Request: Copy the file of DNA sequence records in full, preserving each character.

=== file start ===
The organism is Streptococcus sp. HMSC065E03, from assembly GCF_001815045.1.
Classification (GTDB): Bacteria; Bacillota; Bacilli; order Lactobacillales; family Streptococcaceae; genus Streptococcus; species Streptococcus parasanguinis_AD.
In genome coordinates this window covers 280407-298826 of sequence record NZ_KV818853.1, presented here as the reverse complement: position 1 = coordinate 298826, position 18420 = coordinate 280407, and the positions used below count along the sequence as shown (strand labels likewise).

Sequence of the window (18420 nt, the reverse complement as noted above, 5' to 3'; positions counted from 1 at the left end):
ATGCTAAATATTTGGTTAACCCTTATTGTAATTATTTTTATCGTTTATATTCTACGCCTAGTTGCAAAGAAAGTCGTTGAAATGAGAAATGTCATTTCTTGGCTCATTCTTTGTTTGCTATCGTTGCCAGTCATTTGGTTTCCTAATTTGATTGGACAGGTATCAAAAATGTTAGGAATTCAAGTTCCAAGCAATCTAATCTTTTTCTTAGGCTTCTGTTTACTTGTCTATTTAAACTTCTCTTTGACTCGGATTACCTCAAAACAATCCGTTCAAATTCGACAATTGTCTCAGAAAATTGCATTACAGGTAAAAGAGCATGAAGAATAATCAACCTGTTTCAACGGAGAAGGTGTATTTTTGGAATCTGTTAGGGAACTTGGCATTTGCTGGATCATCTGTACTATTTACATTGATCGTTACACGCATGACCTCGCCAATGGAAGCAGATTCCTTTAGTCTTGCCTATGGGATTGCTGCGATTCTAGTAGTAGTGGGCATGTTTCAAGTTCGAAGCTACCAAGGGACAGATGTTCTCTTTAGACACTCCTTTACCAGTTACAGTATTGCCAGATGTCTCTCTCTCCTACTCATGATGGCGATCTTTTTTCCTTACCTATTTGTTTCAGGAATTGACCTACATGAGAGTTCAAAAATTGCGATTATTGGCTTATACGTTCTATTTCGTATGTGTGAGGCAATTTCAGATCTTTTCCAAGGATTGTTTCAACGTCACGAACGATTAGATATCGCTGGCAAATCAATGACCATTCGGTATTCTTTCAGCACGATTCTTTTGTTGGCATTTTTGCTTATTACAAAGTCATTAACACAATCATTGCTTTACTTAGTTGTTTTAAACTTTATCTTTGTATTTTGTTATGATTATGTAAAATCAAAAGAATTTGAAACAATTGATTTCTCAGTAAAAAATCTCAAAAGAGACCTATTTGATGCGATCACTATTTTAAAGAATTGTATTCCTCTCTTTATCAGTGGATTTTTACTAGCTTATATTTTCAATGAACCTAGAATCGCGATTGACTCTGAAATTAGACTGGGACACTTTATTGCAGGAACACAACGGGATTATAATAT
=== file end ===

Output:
The organism is Streptococcus sp. HMSC065E03, from assembly GCF_001815045.1.
Classification (GTDB): Bacteria; Bacillota; Bacilli; order Lactobacillales; family Streptococcaceae; genus Streptococcus; species Streptococcus parasanguinis_AD.
In genome coordinates this window covers 280407-298826 of sequence record NZ_KV818853.1, presented here as the reverse complement: position 1 = coordinate 298826, position 18420 = coordinate 280407, and the positions used below count along the sequence as shown (strand labels likewise).

Sequence of the window (18420 nt, the reverse complement as noted above, 5' to 3'; positions counted from 1 at the left end):
ATGCTAAATATTTGGTTAACCCTTATTGTAATTATTTTTATCGTTTATATTCTACGCCTAGTTGCAAAGAAAGTCGTTGAAATGAGAAATGTCATTTCTTGGCTCATTCTTTGTTTGCTATCGTTGCCAGTCATTTGGTTTCCTAATTTGATTGGACAGGTATCAAAAATGTTAGGAATTCAAGTTCCAAGCAATCTAATCTTTTTCTTAGGCTTCTGTTTACTTGTCTATTTAAACTTCTCTTTGACTCGGATTACCTCAAAACAATCCGTTCAAATTCGACAATTGTCTCAGAAAATTGCATTACAGGTAAAAGAGCATGAAGAATAATCAACCTGTTTCAACGGAGAAGGTGTATTTTTGGAATCTGTTAGGGAACTTGGCATTTGCTGGATCATCTGTACTATTTACATTGATCGTTACACGCATGACCTCGCCAATGGAAGCAGATTCCTTTAGTCTTGCCTATGGGATTGCTGCGATTCTAGTAGTAGTGGGCATGTTTCAAGTTCGAAGCTACCAAGGGACAGATGTTCTCTTTAGACACTCCTTTACCAGTTACAGTATTGCCAGATGTCTCTCTCTCCTACTCATGATGGCGATCTTTTTTCCTTACCTATTTGTTTCAGGAATTGACCTACATGAGAGTTCAAAAATTGCGATTATTGGCTTATACGTTCTATTTCGTATGTGTGAGGCAATTTCAGATCTTTTCCAAGGATTGTTTCAACGTCACGAACGATTAGATATCGCTGGCAAATCAATGACCATTCGGTATTCTTTCAGCACGATTCTTTTGTTGGCATTTTTGCTTATTACAAAGTCATTAACACAATCATTGCTTTACTTAGTTGTTTTAAACTTTATCTTTGTATTTTGTTATGATTATGTAAAATCAAAAGAATTTGAAACAATTGATTTCTCAGTAAAAAATCTCAAAAGAGACCTATTTGATGCGATCACTATTTTAAAGAATTGTATTCCTCTCTTTATCAGTGGATTTTTACTAGCTTATATTTTCAATGAACCTAGAATCGCGATTGACTCTGAAATTAGACTGGGACACTTTATTGCAGGAACACAACGGGATTATAATAT